Over the years video games have grown from a niche entertainment platform into a dominant commercial and cultural force. And while plenty of casual players drive this thriving industry, a new class of professional gamers has also emerged on the Internet and in “eSports” leagues. During these competitions, dedicated players face off against each other in front of thousands of cheering fans, just like at regular sporting events.
Like video games themselves, eSports were once thought to hold limited appeal to the general public. Now experts estimate that competitive gaming will grow into a $1 billion industry within a few years. As a result, many established brands are looking to get in on the ground floor. For instance, the NBA recently announced that it plans to form its own league based on the popular NBA 2K series of games. The league will be organized much like a standard athletic competition: players will tryout at a combine and then be drafted into five-person teams supported by real NBA franchises. The regular season starts in 2018 and includes playoffs.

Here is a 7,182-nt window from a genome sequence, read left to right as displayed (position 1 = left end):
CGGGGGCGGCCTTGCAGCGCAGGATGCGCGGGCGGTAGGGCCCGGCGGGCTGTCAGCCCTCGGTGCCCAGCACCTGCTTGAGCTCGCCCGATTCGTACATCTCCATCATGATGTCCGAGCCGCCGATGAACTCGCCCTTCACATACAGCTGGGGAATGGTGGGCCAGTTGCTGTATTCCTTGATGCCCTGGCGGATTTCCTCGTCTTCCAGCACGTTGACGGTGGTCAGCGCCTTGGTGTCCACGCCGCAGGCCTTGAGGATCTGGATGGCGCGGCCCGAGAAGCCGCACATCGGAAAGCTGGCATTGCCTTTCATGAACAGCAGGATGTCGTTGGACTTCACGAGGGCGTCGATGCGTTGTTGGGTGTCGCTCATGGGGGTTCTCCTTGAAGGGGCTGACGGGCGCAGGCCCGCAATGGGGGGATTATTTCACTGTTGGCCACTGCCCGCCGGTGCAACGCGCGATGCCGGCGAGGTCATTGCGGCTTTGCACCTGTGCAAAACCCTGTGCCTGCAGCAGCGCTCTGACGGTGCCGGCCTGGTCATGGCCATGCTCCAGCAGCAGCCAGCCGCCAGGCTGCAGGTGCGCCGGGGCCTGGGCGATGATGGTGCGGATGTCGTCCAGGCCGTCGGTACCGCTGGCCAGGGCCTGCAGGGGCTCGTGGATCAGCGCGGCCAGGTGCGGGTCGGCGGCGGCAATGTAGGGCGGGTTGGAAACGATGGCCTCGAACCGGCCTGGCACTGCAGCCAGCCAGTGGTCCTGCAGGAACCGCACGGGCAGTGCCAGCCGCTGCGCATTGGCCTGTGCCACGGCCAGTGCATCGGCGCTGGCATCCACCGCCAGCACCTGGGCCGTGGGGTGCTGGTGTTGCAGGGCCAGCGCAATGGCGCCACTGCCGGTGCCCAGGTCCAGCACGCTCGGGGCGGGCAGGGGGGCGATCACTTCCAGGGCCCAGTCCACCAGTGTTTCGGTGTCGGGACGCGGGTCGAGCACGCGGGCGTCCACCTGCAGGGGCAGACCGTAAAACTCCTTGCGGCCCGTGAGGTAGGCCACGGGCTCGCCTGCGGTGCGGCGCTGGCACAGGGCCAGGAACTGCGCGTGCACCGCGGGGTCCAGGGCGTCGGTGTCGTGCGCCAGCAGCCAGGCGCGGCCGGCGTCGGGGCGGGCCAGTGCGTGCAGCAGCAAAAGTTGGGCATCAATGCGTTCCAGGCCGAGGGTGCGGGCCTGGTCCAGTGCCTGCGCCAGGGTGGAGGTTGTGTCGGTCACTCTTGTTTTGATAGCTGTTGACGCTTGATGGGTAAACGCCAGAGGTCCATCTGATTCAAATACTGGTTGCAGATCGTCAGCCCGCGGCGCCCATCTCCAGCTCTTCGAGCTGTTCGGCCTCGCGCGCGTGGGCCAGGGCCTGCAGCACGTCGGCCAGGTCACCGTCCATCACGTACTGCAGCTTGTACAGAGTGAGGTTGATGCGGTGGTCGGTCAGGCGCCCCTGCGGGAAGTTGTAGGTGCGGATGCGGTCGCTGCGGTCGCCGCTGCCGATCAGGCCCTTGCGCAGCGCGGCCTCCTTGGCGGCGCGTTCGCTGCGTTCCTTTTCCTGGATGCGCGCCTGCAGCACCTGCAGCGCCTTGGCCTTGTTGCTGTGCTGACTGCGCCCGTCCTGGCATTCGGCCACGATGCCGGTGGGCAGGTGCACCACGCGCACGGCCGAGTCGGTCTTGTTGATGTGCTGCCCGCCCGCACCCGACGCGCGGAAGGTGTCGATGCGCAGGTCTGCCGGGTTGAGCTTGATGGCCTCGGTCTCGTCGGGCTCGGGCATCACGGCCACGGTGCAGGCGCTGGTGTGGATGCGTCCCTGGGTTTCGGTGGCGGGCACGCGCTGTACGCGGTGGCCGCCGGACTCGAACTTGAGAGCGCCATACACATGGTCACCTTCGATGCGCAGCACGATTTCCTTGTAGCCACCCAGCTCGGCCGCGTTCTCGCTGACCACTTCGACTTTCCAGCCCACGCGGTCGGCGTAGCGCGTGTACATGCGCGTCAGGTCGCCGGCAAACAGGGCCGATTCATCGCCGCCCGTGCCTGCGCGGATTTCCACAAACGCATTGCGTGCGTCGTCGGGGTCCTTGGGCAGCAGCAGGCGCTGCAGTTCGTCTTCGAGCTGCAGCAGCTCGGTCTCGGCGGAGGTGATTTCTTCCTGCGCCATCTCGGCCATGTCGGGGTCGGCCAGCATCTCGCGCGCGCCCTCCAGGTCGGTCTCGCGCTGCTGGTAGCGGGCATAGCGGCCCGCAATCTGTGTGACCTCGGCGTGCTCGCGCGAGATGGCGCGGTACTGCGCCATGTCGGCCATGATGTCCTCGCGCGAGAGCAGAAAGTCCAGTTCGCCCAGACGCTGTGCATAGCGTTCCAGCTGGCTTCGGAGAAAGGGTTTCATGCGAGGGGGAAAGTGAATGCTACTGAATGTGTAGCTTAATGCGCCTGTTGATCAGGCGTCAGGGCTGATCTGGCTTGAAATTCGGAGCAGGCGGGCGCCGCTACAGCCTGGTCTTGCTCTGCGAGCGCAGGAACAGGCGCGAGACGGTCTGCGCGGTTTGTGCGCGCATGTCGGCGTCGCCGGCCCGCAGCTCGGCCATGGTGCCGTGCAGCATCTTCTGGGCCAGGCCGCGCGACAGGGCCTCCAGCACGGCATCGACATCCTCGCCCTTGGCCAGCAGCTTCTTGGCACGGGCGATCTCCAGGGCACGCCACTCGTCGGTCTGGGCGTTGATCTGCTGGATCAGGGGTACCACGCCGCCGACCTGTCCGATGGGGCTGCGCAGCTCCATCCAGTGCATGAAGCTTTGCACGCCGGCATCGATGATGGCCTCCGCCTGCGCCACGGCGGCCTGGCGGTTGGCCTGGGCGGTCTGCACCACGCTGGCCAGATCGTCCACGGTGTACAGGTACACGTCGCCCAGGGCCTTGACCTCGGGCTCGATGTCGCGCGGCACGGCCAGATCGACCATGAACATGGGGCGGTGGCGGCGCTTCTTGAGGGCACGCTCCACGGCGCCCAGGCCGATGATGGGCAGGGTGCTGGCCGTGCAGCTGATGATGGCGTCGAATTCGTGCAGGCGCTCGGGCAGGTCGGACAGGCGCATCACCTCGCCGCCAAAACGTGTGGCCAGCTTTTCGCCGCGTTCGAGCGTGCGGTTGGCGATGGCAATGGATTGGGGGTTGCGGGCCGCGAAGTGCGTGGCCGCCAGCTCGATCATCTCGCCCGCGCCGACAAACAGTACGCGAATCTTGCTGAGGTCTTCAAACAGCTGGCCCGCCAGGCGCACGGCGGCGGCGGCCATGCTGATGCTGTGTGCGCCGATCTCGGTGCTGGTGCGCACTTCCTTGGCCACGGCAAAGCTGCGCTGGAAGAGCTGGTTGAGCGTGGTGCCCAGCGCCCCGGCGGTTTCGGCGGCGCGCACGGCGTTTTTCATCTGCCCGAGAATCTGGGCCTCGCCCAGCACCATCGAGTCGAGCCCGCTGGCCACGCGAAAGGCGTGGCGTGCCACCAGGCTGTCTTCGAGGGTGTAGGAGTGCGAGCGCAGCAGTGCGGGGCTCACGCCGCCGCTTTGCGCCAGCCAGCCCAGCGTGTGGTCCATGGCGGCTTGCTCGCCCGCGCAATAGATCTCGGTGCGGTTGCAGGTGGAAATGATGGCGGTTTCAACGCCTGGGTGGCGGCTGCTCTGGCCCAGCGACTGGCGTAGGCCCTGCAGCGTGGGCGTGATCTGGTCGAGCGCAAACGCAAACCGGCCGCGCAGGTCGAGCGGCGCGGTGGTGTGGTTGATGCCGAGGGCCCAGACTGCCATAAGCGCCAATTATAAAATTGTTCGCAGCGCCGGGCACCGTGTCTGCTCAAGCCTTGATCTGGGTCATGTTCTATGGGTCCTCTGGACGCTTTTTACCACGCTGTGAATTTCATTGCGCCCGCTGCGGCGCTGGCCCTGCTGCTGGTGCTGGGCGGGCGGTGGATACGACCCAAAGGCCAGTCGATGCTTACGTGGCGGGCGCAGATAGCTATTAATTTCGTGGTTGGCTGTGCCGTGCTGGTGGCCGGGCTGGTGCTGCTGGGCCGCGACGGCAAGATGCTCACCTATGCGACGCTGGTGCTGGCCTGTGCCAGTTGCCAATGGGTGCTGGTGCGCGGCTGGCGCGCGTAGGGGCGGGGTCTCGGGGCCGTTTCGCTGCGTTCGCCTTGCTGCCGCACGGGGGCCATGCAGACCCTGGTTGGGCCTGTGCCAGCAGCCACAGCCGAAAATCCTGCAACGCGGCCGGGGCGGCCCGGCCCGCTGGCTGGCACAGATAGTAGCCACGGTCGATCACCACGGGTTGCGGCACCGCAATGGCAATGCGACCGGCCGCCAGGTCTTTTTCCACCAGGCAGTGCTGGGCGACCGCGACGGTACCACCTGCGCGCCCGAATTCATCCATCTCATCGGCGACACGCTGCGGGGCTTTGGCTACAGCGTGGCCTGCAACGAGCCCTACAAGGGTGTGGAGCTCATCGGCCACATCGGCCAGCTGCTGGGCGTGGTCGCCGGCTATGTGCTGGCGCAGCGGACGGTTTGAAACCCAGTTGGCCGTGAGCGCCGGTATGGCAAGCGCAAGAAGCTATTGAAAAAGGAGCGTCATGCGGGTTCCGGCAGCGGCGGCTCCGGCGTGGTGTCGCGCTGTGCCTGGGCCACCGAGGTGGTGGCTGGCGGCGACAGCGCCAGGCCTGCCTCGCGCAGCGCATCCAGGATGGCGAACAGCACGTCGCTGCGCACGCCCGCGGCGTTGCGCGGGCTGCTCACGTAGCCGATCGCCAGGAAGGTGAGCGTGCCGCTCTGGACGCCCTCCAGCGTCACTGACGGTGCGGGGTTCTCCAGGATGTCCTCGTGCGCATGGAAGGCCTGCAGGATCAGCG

For the NBA, this presents an opportunity to reach out to a new batch of consumers. “There’s an untapped audience on both sides of the equation,” said NBA vice president Matt Holt. “On the NBA side, we have a lot of fans who don’t play the 2K game, and I’m sure there are 2K players who aren’t fans of the NBA. This is another chance to engage them.” The league will be owned jointly by the NBA and Take Two, the makers of 2K. So far, the company has sold more than 68 million copies of the 2K series and hopes that its new eLeague will expand the brand even further.
- Will eSports ever grow large enough to rival traditional athletics?
- How will the NBA’s established brand help its eSports league grow?